tissues of the three primary germ layers.2 Although hESCs are derived from embryos, such stem cells are not themselves human embryos. All of the processes and procedures for review of the eligibility of hESCs will be centralized at the NIH as follows:
Applicant institutions proposing research using hESCs derived from embryos donated in the U.S. on or after the effective date of these Guidelines may use hESCs that are posted on the new NIH Registry or they may establish eligibility for NIH funding by submitting an assurance of compliance with Section II (A) of the Guidelines, along with supporting information demonstrating compliance for administrative review by the NIH. For the purposes of this Section II (A), hESCs should have been derived from human embryos:
that were created using in vitro fertilization for reproductive purposes and were no longer needed for this purpose;
that were donated by individuals who sought reproductive treatment (hereafter referred to as “donor(s)”) and who gave voluntary written consent for the human embryos to be used for research purposes; and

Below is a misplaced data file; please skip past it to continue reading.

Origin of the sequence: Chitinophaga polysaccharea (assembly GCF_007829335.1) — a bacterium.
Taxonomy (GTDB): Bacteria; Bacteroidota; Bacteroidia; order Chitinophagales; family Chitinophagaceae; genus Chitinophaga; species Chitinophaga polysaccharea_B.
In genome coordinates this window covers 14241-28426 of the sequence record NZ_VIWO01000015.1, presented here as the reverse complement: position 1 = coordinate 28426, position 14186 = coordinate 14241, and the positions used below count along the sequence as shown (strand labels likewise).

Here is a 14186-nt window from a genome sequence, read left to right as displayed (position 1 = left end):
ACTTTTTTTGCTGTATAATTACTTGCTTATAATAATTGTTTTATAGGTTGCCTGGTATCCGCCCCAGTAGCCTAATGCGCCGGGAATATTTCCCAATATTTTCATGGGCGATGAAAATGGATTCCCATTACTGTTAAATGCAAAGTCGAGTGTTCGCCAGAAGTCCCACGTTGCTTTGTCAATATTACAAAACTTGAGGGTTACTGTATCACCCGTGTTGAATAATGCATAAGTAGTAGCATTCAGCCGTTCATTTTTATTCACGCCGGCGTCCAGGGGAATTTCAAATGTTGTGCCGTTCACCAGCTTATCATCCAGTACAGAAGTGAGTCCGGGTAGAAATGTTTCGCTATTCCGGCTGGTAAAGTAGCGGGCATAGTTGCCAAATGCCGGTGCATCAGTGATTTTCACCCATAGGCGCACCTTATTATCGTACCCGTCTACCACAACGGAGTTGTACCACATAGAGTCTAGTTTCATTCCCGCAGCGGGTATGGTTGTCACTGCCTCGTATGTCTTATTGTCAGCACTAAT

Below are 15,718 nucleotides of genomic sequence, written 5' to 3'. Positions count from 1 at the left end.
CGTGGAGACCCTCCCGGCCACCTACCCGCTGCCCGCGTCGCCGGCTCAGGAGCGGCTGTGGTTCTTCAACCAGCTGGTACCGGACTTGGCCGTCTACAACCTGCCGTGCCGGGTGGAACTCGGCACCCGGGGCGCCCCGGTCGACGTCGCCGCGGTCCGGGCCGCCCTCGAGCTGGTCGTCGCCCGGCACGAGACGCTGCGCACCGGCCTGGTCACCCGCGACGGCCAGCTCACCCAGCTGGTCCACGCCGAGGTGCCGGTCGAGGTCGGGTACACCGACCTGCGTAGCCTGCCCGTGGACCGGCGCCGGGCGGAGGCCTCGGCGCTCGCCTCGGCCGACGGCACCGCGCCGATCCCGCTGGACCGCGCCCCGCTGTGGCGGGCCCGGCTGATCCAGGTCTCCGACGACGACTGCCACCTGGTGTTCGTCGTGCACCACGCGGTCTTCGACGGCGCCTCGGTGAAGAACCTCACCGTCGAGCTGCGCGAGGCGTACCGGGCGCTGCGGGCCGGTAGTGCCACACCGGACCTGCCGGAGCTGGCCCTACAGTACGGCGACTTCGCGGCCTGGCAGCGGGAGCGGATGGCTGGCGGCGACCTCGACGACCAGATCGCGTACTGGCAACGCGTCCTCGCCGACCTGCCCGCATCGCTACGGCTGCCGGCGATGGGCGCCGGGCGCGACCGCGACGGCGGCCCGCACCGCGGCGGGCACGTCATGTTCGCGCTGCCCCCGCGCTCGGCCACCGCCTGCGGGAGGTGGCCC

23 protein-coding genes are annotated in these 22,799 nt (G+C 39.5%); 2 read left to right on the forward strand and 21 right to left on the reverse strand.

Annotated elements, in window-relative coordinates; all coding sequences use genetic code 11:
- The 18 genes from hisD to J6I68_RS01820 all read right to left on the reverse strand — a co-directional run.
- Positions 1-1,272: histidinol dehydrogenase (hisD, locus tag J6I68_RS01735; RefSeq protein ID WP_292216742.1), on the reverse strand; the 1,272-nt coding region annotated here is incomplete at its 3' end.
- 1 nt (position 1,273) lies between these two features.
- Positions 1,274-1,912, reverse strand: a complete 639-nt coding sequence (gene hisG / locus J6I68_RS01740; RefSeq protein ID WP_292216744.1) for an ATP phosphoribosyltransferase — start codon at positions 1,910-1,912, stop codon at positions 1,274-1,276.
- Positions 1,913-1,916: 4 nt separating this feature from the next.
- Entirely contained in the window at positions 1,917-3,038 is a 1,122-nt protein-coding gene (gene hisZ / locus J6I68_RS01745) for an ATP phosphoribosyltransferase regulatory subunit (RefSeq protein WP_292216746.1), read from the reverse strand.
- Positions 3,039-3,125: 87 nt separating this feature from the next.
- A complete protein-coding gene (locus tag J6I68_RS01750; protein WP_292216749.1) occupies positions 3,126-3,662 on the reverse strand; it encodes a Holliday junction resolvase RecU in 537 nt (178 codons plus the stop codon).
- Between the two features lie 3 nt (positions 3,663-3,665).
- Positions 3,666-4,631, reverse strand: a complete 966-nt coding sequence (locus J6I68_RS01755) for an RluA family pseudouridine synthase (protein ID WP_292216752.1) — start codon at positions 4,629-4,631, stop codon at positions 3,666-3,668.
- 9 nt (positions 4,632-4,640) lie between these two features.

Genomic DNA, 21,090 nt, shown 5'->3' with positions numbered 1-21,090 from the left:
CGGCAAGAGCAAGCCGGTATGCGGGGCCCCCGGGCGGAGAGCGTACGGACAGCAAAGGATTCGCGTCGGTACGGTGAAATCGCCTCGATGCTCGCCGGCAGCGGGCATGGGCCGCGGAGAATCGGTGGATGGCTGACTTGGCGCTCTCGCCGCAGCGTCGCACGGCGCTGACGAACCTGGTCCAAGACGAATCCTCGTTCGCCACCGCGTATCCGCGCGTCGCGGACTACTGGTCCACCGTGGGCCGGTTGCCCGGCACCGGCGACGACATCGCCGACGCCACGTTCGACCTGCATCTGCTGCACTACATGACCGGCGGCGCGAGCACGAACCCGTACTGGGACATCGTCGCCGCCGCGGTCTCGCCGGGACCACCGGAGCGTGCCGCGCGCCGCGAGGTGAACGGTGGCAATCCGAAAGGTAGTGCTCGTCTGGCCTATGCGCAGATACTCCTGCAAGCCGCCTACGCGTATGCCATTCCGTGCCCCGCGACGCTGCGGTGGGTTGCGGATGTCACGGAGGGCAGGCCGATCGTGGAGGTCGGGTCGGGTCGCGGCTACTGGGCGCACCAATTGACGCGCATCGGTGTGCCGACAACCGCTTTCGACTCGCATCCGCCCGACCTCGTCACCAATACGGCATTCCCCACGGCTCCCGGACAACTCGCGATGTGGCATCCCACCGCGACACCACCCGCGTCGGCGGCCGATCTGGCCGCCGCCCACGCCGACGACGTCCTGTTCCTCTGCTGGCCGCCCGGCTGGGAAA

for which all of the following can be assured and documentation provided, such as consent forms, written policies, or other documentation, provided:
All options available in the health care facility where treatment was sought pertaining to the embryos no longer needed for reproductive purposes were explained to the individual(s) who sought reproductive treatment.
No payments, cash or in kind, were offered for the donated embryos.
Policies and/or procedures were in place at the health care facility where the embryos were donated that neither consenting nor refusing to donate embryos for research would affect the quality of care provided to potential donor(s).
On February 23, 2010, NIH issued a request for public comment in the Federal Register on changing this definition to the following:
For the Purpose of the Guidelines, ‘human embryonic stem cells (hESCs)’ are pluripotent cells that are derived from early stage human embryos, up to and including the blastocyst stage, are capable of dividing without differentiating for a prolonged period in culture, and are known to develop into cells and tissues of the three primary germ layers.
As of the publication of this report, no revisions have been formally issued. Readers are encouraged to consult <http://stemcells.nih.gov/> for the NIH current guidelines.